Criminalistics


Criminalistics is a word that is used to cover a range of different jobs and tasks within the field of forensic science and criminal investigation.

These jobs play an important part in understanding what happened at a crime scene by analyzing a range of psychical evidence using a variety of tools and techniques.

This conclusions drawn from the analysis of this evidence can then used to identify and arrest suspects, and build a case against them to prove their guilt in a court of law.

Forensic Criminalistics Jobs & Sub-Fields

Within the field of forensic criminalistics there are many different jobs. Most of jobs are reasonably well known due to the popularity of shows depicting criminal investigators using them to solve crimes (in 47 minutes or less)

Ballistics

This is definitely one of the better known jobs in  forensic criminalistics.

The jobs of a ballistics expert is to use the physical evidence from gun shots found at a crime scene (such as bullet shells and marks made by bullet impacts) to determine the type of gun used, the number of guns used, the number of shots fired and so on.

A sub-field of ballistics is ballistic fingerprinting, which is the technique of using identifying marks left on bullets by guns, to match a bullet with a specific gun, and therefore link a gun and its owner with a crime scene where that bullet was found.

DNA Testing

With advances in our knowledge and understanding of the human body and DNA, comes the ability to distinguish each individual from everyone else by way of their own unique DNA characteristics.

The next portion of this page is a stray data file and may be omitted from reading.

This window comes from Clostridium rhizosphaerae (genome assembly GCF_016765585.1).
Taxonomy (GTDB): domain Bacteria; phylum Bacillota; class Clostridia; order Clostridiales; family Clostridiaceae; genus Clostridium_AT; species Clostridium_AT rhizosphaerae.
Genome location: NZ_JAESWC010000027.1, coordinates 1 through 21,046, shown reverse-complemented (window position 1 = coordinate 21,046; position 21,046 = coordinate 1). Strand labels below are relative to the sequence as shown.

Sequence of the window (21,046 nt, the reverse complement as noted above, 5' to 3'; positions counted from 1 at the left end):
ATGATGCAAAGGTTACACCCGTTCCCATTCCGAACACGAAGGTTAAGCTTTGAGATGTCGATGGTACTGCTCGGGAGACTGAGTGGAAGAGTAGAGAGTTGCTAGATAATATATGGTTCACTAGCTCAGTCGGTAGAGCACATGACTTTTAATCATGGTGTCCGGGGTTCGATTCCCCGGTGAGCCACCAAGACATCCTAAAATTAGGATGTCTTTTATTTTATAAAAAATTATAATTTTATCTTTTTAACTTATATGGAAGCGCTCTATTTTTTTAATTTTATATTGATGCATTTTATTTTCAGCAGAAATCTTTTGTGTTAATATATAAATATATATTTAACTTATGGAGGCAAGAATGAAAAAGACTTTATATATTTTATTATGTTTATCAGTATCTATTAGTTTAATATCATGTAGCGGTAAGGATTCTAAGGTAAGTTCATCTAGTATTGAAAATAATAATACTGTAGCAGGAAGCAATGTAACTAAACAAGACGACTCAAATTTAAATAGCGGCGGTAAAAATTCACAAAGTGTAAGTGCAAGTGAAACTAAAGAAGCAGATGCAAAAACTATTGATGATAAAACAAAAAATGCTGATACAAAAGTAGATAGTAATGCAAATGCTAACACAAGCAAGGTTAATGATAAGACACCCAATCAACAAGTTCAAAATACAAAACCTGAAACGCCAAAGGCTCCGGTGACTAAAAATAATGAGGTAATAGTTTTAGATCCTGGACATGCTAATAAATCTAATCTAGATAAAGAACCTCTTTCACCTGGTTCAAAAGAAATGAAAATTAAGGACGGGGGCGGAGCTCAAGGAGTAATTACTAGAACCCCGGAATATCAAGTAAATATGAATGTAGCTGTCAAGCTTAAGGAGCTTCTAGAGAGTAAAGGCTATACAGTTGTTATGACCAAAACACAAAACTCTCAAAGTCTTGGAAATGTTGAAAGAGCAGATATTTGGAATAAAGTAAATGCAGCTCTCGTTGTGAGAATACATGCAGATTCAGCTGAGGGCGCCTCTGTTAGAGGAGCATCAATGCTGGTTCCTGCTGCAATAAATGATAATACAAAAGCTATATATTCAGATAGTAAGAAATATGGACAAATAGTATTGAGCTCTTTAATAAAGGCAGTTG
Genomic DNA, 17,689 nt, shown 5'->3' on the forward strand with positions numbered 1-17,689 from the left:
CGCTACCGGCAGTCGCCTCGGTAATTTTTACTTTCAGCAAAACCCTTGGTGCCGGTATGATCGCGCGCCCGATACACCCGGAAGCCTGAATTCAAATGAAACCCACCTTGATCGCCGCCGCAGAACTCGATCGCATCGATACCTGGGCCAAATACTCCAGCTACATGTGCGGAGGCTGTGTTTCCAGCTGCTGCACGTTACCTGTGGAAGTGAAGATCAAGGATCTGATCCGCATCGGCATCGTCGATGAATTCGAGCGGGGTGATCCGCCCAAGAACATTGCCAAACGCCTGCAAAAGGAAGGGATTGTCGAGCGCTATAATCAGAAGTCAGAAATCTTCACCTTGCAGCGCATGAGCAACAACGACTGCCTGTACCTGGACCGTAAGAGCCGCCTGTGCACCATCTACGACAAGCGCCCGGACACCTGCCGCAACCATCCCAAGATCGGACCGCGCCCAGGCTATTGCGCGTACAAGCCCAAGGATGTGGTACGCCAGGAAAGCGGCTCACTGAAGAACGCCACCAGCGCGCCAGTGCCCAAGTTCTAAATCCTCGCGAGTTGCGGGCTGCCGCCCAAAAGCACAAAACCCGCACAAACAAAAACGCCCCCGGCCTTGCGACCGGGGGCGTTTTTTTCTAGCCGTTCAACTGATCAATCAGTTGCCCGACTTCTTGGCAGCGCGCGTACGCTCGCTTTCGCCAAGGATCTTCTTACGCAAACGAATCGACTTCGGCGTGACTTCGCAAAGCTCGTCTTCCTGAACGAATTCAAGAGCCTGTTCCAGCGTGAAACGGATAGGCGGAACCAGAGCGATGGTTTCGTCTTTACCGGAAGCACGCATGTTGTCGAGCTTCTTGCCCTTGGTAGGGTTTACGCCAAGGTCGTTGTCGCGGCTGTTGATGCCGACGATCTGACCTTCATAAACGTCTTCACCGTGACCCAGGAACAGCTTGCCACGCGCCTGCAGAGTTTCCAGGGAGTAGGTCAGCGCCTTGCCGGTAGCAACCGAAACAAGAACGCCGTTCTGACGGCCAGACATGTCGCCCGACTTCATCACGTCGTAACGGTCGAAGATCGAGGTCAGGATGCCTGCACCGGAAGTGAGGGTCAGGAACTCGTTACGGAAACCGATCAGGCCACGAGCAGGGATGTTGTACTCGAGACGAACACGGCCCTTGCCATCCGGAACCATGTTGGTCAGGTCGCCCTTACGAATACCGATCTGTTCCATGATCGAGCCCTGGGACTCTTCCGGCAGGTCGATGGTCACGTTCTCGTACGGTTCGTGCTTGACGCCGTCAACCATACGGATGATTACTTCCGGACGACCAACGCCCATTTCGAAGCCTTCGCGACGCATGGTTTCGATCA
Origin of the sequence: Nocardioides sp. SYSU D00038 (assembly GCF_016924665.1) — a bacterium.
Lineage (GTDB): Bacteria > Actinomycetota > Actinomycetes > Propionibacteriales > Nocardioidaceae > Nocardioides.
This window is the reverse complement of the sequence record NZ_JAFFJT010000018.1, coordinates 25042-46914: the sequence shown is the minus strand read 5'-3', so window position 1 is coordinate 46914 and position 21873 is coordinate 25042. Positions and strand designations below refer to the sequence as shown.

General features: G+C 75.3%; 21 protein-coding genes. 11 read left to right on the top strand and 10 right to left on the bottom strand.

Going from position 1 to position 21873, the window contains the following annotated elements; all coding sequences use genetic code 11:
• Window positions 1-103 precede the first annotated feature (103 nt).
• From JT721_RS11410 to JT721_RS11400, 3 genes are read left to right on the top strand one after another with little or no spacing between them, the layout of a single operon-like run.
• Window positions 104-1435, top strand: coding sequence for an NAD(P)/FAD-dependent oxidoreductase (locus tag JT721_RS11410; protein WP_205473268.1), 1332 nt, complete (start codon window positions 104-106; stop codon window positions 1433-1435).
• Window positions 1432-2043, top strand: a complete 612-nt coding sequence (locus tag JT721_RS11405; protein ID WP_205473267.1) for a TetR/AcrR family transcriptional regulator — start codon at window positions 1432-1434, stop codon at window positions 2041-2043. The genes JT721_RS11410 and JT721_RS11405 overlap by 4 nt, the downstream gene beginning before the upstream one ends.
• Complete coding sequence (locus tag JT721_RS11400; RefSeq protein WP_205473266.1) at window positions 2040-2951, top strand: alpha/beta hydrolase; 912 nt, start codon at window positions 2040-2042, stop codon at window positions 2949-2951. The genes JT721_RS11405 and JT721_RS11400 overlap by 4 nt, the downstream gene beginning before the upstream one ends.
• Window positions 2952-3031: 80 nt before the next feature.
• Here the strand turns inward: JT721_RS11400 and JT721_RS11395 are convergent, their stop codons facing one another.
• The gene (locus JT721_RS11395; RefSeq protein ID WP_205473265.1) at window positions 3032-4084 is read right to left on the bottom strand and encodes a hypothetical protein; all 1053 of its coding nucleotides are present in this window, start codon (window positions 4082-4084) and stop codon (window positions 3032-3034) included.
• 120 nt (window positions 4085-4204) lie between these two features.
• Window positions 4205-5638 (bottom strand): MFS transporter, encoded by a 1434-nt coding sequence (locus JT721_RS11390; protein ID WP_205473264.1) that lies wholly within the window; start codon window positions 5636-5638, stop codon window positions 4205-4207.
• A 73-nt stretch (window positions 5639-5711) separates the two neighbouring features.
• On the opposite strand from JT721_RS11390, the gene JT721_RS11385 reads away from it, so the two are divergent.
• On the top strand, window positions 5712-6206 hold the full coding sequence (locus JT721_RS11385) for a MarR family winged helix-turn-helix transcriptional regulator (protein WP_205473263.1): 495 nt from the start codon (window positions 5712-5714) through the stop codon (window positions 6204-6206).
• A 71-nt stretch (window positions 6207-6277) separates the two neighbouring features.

So if any evidence is found at a crime scene which comes from a human, it can then be tested and matched against DNA databases as well as compared with DNA from suspects.

Fingerprinting

This is among the oldest of the criminalistic disciplines and has successfully been used for many years to identify perpetrators of crime and convict them of those crimes.

The job of the fingerprint analyst is to carefully extract fingerprints from a crime scene, analyze them and compare them with fingerprint databases.

Forensic Toxicology

The job of a forensic toxicologist is to carry out analyses to determine of a death may have been caused by some sort of chemical substance, and if so what that substance was and how it was ingested.

Provide Testimony

No matter what field of criminalistics a person is engaged in, they also have an additional role to play besides those mentioned above.

They will often be called on to report on their findings in any subsequent litigation, provide testimony as to their conclusions and defend these conclusions in the face of questioning

Criminalistics Training

So if you’re interested in a career in criminalistics, you’re obviously going to be interested in the training involved, perhaps wondering if there is a criminalistics degree or some other certification involved.

Because criminalistics falls under the forensic science banner, it is possible to get started as a criminalistic specialist through a forensic sciences degree.

Within this degree you would then choose various specialties based on your own interests.

Criminalistic Jobs & Careers

Because of the wide range of disciplines and a never ending need for crimes to be solved, the job and career prospects within criminalistics remains strong.

Salary potential is good and can be well above average where you are highly skilled and have good experience under your belt.

 

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